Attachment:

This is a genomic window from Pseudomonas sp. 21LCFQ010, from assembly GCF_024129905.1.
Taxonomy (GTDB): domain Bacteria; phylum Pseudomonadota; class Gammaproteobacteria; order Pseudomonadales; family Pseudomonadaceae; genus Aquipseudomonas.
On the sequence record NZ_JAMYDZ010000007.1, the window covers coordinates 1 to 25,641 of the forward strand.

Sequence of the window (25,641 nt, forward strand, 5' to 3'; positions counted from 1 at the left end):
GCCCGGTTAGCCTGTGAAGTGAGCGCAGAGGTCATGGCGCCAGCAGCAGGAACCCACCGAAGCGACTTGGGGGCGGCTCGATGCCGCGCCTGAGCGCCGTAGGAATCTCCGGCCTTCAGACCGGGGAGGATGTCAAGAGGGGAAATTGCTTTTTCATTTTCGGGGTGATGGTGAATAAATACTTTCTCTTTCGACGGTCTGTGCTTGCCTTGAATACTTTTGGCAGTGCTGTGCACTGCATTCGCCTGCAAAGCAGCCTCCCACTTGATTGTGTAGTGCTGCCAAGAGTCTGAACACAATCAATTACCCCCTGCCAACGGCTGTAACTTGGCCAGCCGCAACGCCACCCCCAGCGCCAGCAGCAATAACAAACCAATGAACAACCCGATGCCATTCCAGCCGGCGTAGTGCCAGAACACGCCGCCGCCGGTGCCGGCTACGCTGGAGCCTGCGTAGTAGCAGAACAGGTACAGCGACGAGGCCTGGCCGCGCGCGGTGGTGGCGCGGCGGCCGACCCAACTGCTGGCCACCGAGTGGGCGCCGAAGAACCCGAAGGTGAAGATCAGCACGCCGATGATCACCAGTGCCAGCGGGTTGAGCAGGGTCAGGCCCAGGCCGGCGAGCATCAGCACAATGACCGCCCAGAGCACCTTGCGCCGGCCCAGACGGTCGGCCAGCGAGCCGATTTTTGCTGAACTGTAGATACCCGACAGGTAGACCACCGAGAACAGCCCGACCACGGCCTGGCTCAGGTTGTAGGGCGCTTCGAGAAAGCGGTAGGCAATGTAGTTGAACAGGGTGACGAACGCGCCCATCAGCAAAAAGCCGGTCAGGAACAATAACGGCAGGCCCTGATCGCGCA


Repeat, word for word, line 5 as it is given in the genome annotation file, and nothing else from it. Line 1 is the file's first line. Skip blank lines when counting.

GCCCGGTTAGCCTGTGAAGTGAGCGCAGAGGTCATGGCGCCAGCAGCAGGAACCCACCGAAGCGACTTGGGGGCGGCTCGATGCCGCGCCTGAGCGCCGTAGGAATCTCCGGCCTTCAGACCGGGGAGGATGTCAAGAGGGGAAATTGCTTTTTCATTTTCGGGGTGATGGTGAATAAATACTTTCTCTTTCGACGGTCTGTGCTTGCCTTGAATACTTTTGGCAGTGCTGTGCACTGCATTCGCCTGCAAAGCAGCCTCCCACTTGATTGTGTAGTGCTGCCAAGAGTCTGAACACAATCAATTACCCCCTGCCAACGGCTGTAACTTGGCCAGCCGCAACGCCACCCCCAGCGCCAGCAGCAATAACAAACCAATGAACAACCCGATGCCATTCCAGCCGGCGTAGTGCCAGAACACGCCGCCGCCGGTGCCGGCTACGCTGGAGCCTGCGTAGTAGCAGAACAGGTACAGCGACGAGGCCTGGCCGCGCGCGGTGGTGGCGCGGCGGCCGACCCAACTGCTGGCCACCGAGTGGGCGCCGAAGAACCCGAAGGTGAAGATCAGCACGCCGATGATCACCAGTGCCAGCGGGTTGAGCAGGGTCAGGCCCAGGCCGGCGAGCATCAGCACAATGACCGCCCAGAGCACCTTGCGCCGGCCCAGACGGTCGGCCAGCGAGCCGATTTTTGCTGAACTGTAGATACCCGACAGGTAGACCACCGAGAACAGCCCGACCACGGCCTGGCTCAGGTTGTAGGGCGCTTCGAGAAAGCGGTAGGCAATGTAGTTGAACAGGGTGACGAACGCGCCCATCAGCAAAAAGCCGGTCAGGAACAATAACGGCAGGCCCTGATCGCGCA